Recently I had a woman stop in our shop to talk about transforming a piece of furniture she owned. When she realized literally anything could be done, a huge sigh of relief came about as if we were allowing her to be who she was for the very first time. Her response said it all: “ I have been afraid of what I like for a long time.  I have always liked things that are different, and I think I am starting to get to an age that I just don’t care what others think. If I like it, I like it. I want to be young at heart again. To do that, I’m going to go for it and fill my house with color!”   Seems like such a simple recipe yes? Yet it takes such a long time for many of us to get there. 

Here are some tips to help you transform your interior and furniture by removing your fears and pushing forth:

1) Buy $70 worth of interior design magazines and pour through them, ripping out anything and everything you like. Eventually you’ll start to see consistency in your style choices. If you can’t afford the magazines, then utilizing websites like Pinterest to research style ideas is free.

2) Step outside your “go to” comfort zone style-wise. Keeping fresh means adopting an open mind toward what the new trends are. Paint is the cheapest and easiest way to change anything – a room, a table, a chair. It’s reversible if you don’t like it so you can stop worrying about whether or not you’re picking the “right” color.

3) Stop worrying about the “right” color and just pick one you love. It’s akin to being authentic, The more true you are to yourself the more your home will reflect that. It’s you who lives there – not your neighbors. Please yourself first and march to the beat of your own drum.

4) Refinishing a piece of furniture doesn’t mean you have to go back to original – unless that is what you like. Don’t be afraid to experiement. Sometimes great things can come of it. If you need to see inspirations, all you have to do is go to our before & after section on our website or any of our social media outlets like facebook or instagram.

5) Much of our inspiration at Omforme comes from trends in fashion as well as interior design. Current trends are important as we go forth in restyling a chair or sofa. Find inspiring images before you begin any project and you’ll have the motivation to go for it.

7) Give yourself permission to change. We look at it like this: change is good. It’s like trading in your old outdated haircut for a new one. You can get such a new lease by just opting for these small changes. You can certainly do this with the items you have in your household. That tired old dresser can be refreshed with just a bit of imagination, know-how or knowledge of a place where it can happen.

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Everything old is new again is as true a statement now as when it was first uttered by Peter Allen decades ago. You don’t have to act your age and neither does your furniture. Old can be repurposed in lively fashion true to your style and mixed with new items for an eclectic and wonderful environment that speaks of you.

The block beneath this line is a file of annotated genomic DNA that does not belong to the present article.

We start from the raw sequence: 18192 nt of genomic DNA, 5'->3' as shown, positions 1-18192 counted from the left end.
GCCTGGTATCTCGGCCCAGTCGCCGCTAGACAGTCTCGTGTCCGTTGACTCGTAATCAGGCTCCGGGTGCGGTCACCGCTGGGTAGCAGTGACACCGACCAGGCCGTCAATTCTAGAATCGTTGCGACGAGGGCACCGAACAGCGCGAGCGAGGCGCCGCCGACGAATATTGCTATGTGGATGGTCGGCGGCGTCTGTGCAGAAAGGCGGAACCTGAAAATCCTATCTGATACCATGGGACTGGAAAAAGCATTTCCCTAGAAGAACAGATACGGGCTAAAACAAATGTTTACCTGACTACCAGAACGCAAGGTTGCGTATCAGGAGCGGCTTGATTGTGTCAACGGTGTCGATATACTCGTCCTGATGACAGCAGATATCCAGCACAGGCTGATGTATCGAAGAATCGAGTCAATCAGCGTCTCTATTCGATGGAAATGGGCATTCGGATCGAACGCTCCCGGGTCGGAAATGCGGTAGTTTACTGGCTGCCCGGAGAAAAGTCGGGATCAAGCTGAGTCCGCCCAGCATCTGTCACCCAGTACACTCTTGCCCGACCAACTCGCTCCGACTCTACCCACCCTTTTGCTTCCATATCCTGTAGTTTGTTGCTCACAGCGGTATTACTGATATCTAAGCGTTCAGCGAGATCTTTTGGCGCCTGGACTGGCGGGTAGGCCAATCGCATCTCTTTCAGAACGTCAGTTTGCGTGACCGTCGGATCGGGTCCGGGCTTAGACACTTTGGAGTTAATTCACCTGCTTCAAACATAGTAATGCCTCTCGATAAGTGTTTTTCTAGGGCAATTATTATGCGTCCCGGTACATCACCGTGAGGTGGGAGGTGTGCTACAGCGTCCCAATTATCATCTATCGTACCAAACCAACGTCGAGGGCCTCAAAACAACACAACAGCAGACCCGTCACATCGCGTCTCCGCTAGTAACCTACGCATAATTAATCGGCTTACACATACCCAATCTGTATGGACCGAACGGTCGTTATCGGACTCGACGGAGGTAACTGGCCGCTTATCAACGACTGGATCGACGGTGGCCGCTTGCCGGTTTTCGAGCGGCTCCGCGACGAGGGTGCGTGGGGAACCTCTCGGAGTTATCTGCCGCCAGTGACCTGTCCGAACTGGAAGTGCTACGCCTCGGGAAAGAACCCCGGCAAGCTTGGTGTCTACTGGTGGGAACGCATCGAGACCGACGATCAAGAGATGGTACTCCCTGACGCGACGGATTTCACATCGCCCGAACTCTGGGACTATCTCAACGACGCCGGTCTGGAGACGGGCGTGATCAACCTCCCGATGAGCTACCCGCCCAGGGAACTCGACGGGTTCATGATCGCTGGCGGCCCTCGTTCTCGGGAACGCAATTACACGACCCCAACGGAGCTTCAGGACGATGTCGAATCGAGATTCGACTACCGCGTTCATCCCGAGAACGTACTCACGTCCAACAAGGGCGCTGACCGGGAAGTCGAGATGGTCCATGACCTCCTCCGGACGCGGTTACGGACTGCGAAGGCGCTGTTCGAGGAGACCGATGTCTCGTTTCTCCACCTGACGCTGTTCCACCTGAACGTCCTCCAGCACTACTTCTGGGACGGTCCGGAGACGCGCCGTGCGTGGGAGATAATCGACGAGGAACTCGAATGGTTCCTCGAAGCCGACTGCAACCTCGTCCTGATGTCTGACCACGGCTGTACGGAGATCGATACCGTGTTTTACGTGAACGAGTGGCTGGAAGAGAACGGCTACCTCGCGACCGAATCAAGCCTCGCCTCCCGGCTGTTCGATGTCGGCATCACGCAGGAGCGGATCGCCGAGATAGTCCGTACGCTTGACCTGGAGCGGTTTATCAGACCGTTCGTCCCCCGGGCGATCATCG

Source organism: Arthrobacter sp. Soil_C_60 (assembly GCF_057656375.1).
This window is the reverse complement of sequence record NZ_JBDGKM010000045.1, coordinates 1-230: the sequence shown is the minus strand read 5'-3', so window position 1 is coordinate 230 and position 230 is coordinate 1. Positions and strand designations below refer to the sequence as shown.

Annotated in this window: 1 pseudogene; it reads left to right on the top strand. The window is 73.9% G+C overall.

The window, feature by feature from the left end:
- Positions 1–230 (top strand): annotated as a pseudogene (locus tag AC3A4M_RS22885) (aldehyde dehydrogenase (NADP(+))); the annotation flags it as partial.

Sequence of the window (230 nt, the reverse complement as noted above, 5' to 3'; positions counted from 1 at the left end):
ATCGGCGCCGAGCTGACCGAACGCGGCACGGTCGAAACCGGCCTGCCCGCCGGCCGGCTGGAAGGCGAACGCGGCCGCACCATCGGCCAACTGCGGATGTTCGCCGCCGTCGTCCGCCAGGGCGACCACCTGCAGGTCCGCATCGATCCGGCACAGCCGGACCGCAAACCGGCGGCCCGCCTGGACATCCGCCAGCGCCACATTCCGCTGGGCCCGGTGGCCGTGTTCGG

Maybe it’s about the quality I see underneath the surface of things. Maybe it’s because I’m a dreamer and can see potential in the transformation of an object that others miss. Maybe it’s because I’m more hopeful that with a little ingenuity, I can be a part of making something come back to life. Maybe it’s because my mind doesn’t think like an old person but a young one instead.

 

Gratitude is Everything

Getting noticed, even when you’re not seeking it, can be the most rewarding thing. That’s what happened to me at Omforme when a celebrated news reporter from the Star Tribune decided to do a story on Omforme. Writer Kim Palmer sat down with me to chat about all kinds of things regarding Omforme, designing, puppies, poems and more. What she wrote was nothing less than spectacular and I can’t thank her enough for such great content. Click on the photo to be taken to Kim’s article on Omforme.

At Home With Carter Averbeck of Omforme Design

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click photo for link to article

 

And A few more photos of my home. Of course it’s always in transition,..I like too many styles so it’s always in the mix that makes things, and life, interesting.

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Trading Birkenstocks For Tattoos: A Neighborhood Revival

In Minneapolis, like any other major metropolitan city, there are neighborhoods that shine with success and others that fall a little short of that goal in varying degrees. The Uptown area of Minneapolis has long enjoyed its resurgence as a trendy place as a destination spot for local residents. The Wedge neighborhood, which saddles up to Uptown to the east, seemed to lag behind as the granola tinged area where hippies more than hipsters called home. National chains like Apple and Victoria’s Secret invaded uptown as the next progression of commerce began and forced out mom and pop shops turning uptown into more like a suburban experience. Meanwhile, uptown’s disheveled sister to the east started its transformation from ugly duckling to beautiful swan-like rebirth complete with no less than nine new businesses locating themselves along Lyndale Avenue between Franklin and Lake Street.